);

Drop

You can use this command to remove or drop an entire table or database. The command destroys the structure of the table and the data within it. The syntax is as follows:

DROP TABLE < name_of_table>;

OR

DROP DATABASE <name_of_database>;

Truncate

This command is used for deleting all the records from a table. The spaces assigned for the records are also removed. But, this command does not destroy the structure of the database. If this command is used, the primary key of the table is initialized. The syntax is:

TRUNCATE table_name;

Rename

The Rename command is used for renaming the name of an existing table. The syntax is as follows:

RENAME old_name to new_name;

Comment

Comments can be written in SQL in three ways:

Single line comment – These comments start and end within the same line. The syntax is:

--this is a single line comment

Multi-line comment – These comments can occupy multiple lines. The syntax is:

/* This is a multi-line comment
about a Select statement*/

Alter

This command is used for altering the structure of the table within a database. This can be used to add, delete, or modify the columns of a table. The syntax is:

1.ALTER TABLE <table_name>

ADD <column_name datatype>;

2.ALTER TABLE <table_name>

DROP COLUMN <column_name datatype>;

3.ALTER TABLE <table_name>

MODIFY <column_name column_type>;

What is DML?

DML is used for manipulating and managing the data within a database. It allows you to select, delete, modify, and insert information. The commands in DML are not auto committed. So, the modifications made within the database are not saved permanently. Therefore, performing rollback operations is possible.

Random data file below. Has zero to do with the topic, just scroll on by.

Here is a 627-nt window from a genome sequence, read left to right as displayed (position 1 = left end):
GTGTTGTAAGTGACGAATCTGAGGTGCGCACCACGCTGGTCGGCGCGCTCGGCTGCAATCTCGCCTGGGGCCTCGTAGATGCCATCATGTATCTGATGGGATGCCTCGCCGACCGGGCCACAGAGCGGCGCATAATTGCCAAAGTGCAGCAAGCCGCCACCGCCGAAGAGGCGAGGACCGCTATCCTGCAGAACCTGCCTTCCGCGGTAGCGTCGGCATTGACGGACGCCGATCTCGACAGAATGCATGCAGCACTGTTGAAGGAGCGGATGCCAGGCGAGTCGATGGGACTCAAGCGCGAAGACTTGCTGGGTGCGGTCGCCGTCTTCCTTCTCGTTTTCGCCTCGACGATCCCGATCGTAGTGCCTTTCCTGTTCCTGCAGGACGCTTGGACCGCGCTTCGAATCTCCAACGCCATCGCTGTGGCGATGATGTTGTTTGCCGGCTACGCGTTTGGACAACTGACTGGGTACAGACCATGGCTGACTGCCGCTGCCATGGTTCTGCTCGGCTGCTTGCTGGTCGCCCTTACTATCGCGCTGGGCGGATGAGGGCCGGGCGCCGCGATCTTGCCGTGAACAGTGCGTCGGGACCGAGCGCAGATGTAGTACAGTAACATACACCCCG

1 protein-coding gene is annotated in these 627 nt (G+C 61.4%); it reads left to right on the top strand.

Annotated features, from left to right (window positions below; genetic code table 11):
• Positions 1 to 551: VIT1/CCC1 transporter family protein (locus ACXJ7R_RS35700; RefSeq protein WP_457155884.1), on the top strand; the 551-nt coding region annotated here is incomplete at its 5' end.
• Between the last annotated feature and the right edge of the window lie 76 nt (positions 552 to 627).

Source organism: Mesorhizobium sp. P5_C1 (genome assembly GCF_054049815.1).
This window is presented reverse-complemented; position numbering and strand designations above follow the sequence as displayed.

There are two types of DML. They are Procedural DML and Declarative DML. In Procedural DML, the process of retrieving data is defined. But in the case of Declarative DML, which particular data needs to be obtained, is described. It is easier for any user to use Declarative DML as they can only specify what type of data they require.

The different type of DML commands are as follows:

Select

This command is used for fetching some specific data from the database. A condition can also be mentioned for retrieving data from the database. The result may be in the form of one or more tables.

The syntax is:

SELECT * FROM employee

where Salary > 50,000;

Here, * is the universal selector that indicates all rows and columns matching the criteria has to be selected.

The command has some option clauses. They are Where, Order By, Group By, As, and Having.

Insert

You can use this command to add some data to an existing table. The syntax is as follows:

INSERT INTO <table_name> (`column_name A` <datatype>, `column_name B` <datatype> <database_name>)

VALUES (`value 1`, `value 2`);

Update

The Update command is used for updating and modifying the current records in a table. Using this command, you can alter the data for one or more records. The syntax for the command is:

UPDATE Employee

SET salary = 78,000

WHERE emp_name='Bruce';

Here, Employee is the table name, and salary is the name of the column. The condition is specified using the emp_name.

Delete

The Delete command is used for deleting specific records from a table. This removal will be based on a certain condition. The command can delete all records matching the specified condition. The syntax is as follows:

DELETE FROM Students

WHERE Stud_ID = '001';

If we do not provide the Where condition, all the records in the table will be deleted.

Conclusion

For handling records in any database, both DDL and DML are necessary. When handling an extensive database consisting of multiple records, you need to use them properly. While filtering data from a table, make sure you have mentioned the condition properly in the Where clause. If you do not specify a condition, the entire table will be deleted.

For making any structural modifications, the commands mentioned under DDL will come in handy.